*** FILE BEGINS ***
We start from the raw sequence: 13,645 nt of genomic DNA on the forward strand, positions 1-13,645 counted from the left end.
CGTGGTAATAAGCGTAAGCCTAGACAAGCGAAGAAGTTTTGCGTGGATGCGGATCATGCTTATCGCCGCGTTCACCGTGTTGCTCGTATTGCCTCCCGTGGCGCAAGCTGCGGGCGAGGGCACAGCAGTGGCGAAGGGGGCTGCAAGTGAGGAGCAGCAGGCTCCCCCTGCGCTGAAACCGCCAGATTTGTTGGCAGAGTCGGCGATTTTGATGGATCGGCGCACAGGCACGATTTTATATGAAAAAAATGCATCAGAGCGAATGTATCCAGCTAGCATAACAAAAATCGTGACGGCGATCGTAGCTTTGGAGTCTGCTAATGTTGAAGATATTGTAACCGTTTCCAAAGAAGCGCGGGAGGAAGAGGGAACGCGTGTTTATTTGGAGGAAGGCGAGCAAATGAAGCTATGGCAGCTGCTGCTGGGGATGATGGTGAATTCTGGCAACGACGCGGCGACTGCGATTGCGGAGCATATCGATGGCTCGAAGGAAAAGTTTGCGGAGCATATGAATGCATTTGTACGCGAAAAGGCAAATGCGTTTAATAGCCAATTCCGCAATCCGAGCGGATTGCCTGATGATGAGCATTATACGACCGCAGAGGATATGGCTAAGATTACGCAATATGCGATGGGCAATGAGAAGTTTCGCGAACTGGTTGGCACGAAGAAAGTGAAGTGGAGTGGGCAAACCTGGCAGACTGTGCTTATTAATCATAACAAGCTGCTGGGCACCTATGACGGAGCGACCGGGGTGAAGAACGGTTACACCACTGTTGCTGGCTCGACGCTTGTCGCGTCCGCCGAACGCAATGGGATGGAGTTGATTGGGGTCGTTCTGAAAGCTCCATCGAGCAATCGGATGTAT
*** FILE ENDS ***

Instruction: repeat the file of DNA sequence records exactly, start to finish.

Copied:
We start from the raw sequence: 13,645 nt of genomic DNA on the forward strand, positions 1-13,645 counted from the left end.
CGTGGTAATAAGCGTAAGCCTAGACAAGCGAAGAAGTTTTGCGTGGATGCGGATCATGCTTATCGCCGCGTTCACCGTGTTGCTCGTATTGCCTCCCGTGGCGCAAGCTGCGGGCGAGGGCACAGCAGTGGCGAAGGGGGCTGCAAGTGAGGAGCAGCAGGCTCCCCCTGCGCTGAAACCGCCAGATTTGTTGGCAGAGTCGGCGATTTTGATGGATCGGCGCACAGGCACGATTTTATATGAAAAAAATGCATCAGAGCGAATGTATCCAGCTAGCATAACAAAAATCGTGACGGCGATCGTAGCTTTGGAGTCTGCTAATGTTGAAGATATTGTAACCGTTTCCAAAGAAGCGCGGGAGGAAGAGGGAACGCGTGTTTATTTGGAGGAAGGCGAGCAAATGAAGCTATGGCAGCTGCTGCTGGGGATGATGGTGAATTCTGGCAACGACGCGGCGACTGCGATTGCGGAGCATATCGATGGCTCGAAGGAAAAGTTTGCGGAGCATATGAATGCATTTGTACGCGAAAAGGCAAATGCGTTTAATAGCCAATTCCGCAATCCGAGCGGATTGCCTGATGATGAGCATTATACGACCGCAGAGGATATGGCTAAGATTACGCAATATGCGATGGGCAATGAGAAGTTTCGCGAACTGGTTGGCACGAAGAAAGTGAAGTGGAGTGGGCAAACCTGGCAGACTGTGCTTATTAATCATAACAAGCTGCTGGGCACCTATGACGGAGCGACCGGGGTGAAGAACGGTTACACCACTGTTGCTGGCTCGACGCTTGTCGCGTCCGCCGAACGCAATGGGATGGAGTTGATTGGGGTCGTTCTGAAAGCTCCATCGAGCAATCGGATGTAT